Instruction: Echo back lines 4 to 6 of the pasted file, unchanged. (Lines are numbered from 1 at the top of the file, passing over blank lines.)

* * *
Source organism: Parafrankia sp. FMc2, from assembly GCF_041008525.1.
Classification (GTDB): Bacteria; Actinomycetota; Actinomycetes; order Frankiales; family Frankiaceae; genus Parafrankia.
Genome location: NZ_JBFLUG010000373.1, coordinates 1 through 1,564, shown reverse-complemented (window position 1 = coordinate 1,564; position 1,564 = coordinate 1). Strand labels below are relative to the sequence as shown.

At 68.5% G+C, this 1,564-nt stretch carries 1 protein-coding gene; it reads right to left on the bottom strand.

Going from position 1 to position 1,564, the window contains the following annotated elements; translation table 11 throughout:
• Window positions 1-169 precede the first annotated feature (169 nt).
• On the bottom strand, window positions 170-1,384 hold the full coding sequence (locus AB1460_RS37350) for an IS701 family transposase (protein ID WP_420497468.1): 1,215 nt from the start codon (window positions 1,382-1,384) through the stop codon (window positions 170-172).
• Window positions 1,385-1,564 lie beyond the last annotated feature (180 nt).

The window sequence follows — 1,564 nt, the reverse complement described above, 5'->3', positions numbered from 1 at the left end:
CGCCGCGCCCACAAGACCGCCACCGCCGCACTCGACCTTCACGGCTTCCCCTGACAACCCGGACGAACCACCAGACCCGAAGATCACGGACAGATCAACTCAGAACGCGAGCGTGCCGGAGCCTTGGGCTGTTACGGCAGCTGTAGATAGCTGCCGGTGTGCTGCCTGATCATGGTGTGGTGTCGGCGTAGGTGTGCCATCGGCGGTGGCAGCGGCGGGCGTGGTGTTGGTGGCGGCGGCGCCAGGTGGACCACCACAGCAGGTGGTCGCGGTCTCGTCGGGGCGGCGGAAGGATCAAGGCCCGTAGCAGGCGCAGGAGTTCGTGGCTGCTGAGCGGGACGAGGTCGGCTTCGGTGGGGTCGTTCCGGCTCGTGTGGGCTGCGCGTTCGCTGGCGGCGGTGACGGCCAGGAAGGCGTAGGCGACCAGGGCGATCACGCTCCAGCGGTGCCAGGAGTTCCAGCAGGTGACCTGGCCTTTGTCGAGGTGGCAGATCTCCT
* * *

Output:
At 68.5% G+C, this 1,564-nt stretch carries 1 protein-coding gene; it reads right to left on the bottom strand.

Going from position 1 to position 1,564, the window contains the following annotated elements; translation table 11 throughout:
• Window positions 1-169 precede the first annotated feature (169 nt).